Like many metro-area cities, Maple Grove has an aging population that is spurring a growing interest in senior housing.

The latest project, a proposed $34 million luxury senior living community, is headed for a final vote Monday from the City Council and could break ground as soon as September.

The 182 independent living, assisted living and memory care apartments in the Arbor Lakes retail district is the second senior project to sprout up in Maple Grove in three years, part of a boom of more than 6,000 senior housing units planned across the Twin Cities.

“It’s going to be a really signature senior development at that site,” City Administrator Al Madsen said. “It’s really setting the standard high for anyone else who comes in.”

The project, called SilverCreek on Main, and the other private one in Maple Grove, Arbor Lakes Senior Living, both have redeveloped land in the city’s gravel mining area. The approximately 2,000 acres of sand mounds and gravel pits are expected to gradually be transformed into parks, homes, stores and corporate offices.

One resident at last week’s planning commission meeting raised concerns about the concentration of senior housing near their homes deterring young families from moving in. But, Madsen said, senior living still makes up a small percentage of housing in Maple Grove and that single-family homes continue to be built. Some 5,000 housing units are planned for the gravel mining area.

“This is only a very small element,” he said.

SilverCreek on Main, which won unanimous support from the city’s Planning Commission, will fill a need as Maple Grove ages, Madsen added, and plug a niche in the senior market with its upscale, 259,000-square-foot building.

“It’s almost like a community within a community,” he said.

Between 2010 and 2040, the number of Twin Cities residents over the age of 65 is projected to more than double, from 307,000 to 770,000, according to the Metropolitan Council — and seniors will make up 21 percent of the population.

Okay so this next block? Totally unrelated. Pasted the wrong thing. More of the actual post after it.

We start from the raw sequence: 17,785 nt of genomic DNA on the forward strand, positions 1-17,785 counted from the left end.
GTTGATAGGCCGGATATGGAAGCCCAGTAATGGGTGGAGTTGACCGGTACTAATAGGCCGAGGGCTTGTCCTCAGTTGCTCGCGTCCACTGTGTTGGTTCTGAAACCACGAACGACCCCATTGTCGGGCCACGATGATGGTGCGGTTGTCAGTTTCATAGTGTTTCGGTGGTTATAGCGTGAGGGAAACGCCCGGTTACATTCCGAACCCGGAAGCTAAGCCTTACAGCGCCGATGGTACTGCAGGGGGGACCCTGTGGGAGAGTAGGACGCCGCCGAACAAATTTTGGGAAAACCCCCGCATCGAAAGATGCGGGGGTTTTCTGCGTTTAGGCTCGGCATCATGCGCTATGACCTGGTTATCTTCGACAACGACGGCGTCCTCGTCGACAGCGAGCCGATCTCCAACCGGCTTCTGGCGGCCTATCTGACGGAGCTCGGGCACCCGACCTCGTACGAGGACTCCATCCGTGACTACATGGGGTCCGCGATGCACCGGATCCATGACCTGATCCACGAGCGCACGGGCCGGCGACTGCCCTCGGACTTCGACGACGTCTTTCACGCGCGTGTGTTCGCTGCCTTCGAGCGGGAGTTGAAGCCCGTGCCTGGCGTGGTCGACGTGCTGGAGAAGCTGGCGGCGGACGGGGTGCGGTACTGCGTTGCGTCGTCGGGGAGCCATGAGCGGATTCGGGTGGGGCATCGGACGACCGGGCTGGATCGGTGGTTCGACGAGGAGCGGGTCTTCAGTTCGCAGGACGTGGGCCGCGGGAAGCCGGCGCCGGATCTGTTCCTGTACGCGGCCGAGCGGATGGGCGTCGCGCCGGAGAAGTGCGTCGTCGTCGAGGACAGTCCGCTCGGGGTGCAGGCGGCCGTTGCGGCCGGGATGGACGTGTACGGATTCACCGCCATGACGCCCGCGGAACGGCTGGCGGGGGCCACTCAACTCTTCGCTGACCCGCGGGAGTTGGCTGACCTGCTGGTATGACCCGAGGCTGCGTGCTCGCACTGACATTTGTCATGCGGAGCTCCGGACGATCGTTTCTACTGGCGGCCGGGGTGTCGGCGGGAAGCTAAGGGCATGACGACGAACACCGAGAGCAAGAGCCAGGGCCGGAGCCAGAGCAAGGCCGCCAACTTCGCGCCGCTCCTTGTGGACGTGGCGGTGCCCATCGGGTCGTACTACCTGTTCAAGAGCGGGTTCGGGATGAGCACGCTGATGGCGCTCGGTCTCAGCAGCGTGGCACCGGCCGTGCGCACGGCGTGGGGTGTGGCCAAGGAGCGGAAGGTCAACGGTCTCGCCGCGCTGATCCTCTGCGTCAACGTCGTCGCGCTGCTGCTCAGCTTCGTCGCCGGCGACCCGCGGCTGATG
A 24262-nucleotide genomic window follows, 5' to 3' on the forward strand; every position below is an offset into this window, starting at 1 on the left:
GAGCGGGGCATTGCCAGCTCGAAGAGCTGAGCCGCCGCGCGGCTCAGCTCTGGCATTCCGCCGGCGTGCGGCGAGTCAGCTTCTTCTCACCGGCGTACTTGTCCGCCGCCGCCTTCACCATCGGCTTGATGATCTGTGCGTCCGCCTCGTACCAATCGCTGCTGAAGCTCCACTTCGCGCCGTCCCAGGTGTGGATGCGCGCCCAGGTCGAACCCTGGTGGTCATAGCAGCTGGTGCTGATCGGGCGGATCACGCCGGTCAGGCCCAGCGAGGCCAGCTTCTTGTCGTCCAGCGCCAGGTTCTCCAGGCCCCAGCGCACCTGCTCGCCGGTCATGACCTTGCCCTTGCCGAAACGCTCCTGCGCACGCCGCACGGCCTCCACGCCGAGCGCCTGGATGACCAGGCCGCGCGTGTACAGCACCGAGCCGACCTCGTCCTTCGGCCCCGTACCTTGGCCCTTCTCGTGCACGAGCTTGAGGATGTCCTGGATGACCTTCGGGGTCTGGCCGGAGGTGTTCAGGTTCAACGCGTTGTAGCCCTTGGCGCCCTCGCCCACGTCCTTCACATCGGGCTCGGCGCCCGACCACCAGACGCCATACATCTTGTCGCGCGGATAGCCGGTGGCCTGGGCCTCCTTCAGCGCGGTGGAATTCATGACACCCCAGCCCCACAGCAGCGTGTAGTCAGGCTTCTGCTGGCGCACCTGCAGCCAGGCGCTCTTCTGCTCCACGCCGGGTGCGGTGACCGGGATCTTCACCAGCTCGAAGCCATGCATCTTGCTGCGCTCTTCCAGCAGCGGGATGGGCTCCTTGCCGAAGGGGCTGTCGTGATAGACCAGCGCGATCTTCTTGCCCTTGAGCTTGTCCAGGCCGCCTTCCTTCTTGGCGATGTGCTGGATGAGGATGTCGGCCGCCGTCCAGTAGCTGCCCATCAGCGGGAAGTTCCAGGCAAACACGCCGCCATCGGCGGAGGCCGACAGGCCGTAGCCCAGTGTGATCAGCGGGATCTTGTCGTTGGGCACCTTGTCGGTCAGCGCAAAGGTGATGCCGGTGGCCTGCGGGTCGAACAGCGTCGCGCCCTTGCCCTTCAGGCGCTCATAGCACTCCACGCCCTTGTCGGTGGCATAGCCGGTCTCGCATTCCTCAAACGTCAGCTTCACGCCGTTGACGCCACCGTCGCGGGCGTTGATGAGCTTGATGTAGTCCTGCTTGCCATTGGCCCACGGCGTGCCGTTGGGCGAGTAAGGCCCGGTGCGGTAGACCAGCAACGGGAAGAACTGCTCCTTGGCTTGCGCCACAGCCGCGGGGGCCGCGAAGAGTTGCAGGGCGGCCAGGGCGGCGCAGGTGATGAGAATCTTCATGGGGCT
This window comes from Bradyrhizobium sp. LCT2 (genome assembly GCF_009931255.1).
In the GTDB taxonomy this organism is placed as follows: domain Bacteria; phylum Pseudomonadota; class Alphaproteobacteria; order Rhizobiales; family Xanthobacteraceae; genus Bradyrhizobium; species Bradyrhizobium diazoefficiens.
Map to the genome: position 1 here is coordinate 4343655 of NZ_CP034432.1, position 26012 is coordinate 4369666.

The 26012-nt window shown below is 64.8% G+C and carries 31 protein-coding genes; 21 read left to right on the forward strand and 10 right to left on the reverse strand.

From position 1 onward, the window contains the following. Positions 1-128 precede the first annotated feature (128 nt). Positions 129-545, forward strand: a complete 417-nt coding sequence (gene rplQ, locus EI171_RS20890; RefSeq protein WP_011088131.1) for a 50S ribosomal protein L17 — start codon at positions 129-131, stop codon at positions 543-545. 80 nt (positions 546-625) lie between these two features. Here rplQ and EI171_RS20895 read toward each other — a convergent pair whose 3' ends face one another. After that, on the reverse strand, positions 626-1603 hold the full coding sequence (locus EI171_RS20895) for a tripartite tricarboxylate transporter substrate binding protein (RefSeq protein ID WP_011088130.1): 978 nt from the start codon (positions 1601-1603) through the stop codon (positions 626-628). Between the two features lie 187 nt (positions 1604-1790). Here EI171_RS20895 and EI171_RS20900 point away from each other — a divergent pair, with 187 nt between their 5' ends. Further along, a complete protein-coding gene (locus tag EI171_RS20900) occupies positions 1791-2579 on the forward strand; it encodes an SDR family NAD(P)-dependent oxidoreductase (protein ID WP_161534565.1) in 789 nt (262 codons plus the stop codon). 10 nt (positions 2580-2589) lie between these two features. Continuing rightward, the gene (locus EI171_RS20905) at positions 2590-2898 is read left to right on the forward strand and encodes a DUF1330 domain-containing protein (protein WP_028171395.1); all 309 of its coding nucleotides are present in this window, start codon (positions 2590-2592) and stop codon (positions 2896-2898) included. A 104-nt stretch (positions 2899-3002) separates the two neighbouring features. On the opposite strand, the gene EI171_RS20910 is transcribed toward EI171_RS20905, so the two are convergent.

Developers say that, for the next few years, the Maple Grove senior market is expected to grow even faster than the metro as a whole.

That along with the expanding housing market in Maple Grove — many seniors relocate where their children are living — drew SilverCrest Properties and Ryan Cos. to the city, said Michael Gould, president of SilverCrest, which has five senior projects in the metro.

“Maple Grove is a dynamic, growing community,” he said. “There is definitely a niche for what we do.”

To target that niche — senior wellness — the building will include a 10,000-square-foot fitness center. The four-story building will be located in the town center off Main Street and Weaver Lake Road, within walking distance to a community center, library, stores and the future Central Park, a 20-acre park slated to begin taking shape this fall.

“We’re the land of two-stories,” planning commission chairman Larry Colson said of the city’s shorter buildings. “It’s nice to get something bigger. It’s kind of the entrance into this urban area.”

The senior complex, which could open by December 2014, will primarily serve seniors 75 years old and older, but will be able to expand as the state’s “silver tsunami” of 1.5 million baby boomers, ages 65 and older, continue to retire.

“We’re still 10 to 15 years from that tsunami,” Gould said.


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